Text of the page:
Monticello Triptych, 50" x 114". Created for 1st Presbyterian Church of Monticello, IN. In Memoriam Margaret H. Wineland, it incorporates some textiles from her collection, and was designed to complement the contemporary stained glass windows in the Chapel.
The gothic arch and two side panels are separate pieces, to facilitate installation. Motifs and sheer overlays were layered over a logarithmic grid of mixed textiles, with details embroidered in gold ribbon floss.
Detail: The Detail: Eye of G-d moving over the waters. Machine-stitched gold ribbon-floss.
MONTICELLO TRIPTYCH : This piece is informed by an overall theme of water, as is appropriate for a church in “the land of lakes”. The left-hand panel represents creation coming out of chaos per: Gen.1.2: …and darkness was upon the face of the deep; and the Spirit of God was moving over the face of the waters. and Ps.24.1-2 The earth is the Lord’s and the fulness thereof, the world and those who dwell therein; for he has founded it upon the seas and established it upon the rivers. This panel is headed by “Xi“, the initial letter of the Greek “chaos”, and uses the schematic fish shape for the eye of God.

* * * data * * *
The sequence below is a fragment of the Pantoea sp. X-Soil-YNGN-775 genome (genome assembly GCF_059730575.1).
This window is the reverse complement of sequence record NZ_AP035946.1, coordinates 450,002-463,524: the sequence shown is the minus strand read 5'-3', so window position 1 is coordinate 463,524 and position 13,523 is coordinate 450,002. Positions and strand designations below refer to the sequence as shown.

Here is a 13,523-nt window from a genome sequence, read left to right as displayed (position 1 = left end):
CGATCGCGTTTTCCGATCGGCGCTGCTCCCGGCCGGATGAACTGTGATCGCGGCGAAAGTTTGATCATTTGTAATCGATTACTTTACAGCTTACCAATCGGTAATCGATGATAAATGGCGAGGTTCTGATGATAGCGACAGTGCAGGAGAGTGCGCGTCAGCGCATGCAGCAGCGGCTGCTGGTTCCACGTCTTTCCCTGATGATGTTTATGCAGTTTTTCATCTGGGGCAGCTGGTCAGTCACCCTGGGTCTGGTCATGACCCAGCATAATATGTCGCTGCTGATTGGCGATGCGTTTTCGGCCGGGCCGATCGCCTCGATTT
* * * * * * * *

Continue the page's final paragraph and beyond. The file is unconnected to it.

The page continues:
The right-hand panel represents the Flood and the threat of a return to pre-creation chaos if God should turn away per: Gen.7. 11-12: …on the day all the fountains of the deep burst forth, and the windows of the heavens were opened. And rain fell upon the earth forty days and forty nights. This panel is headed by “Rho“, the initial letter of the Greek “rheos” (stream), and uses the fish shape as the dove.
The dominant, center panel represents Christ as fisherman per: Matt.4.19: And passing along by the Sea of Galilee, he saw Simon and Andrew the brother of Simon casting a net in the sea; for they were fishermen. And Jesus said to them, “Follow me and I will make you fishers of men. (similarly, Mark 1.17) as well as the sacrament of baptism (from baptizo, the Greek for immersion).
The star as lower left representing the nativity and the house of David, and the cross at the upper right representing the death and sacrifice, are linked by a gold fishing net symbolising Christ’s life and ministry. The glory of the risen Christ is suggested by the colours and rays at the very top of the arch, behind the traditional “Xi Rho“, the first two letters of “Christos”. The fish shape is used in its usual guise as a symbol for the Christ.
“We were so lucky to find Brigid and examples of her work easily accessible.She provided samples and sketches, and produced a hanging intensely warm in color, feeling and significance.” Jan Lindborg, First Presbyterian Church, Monticello IN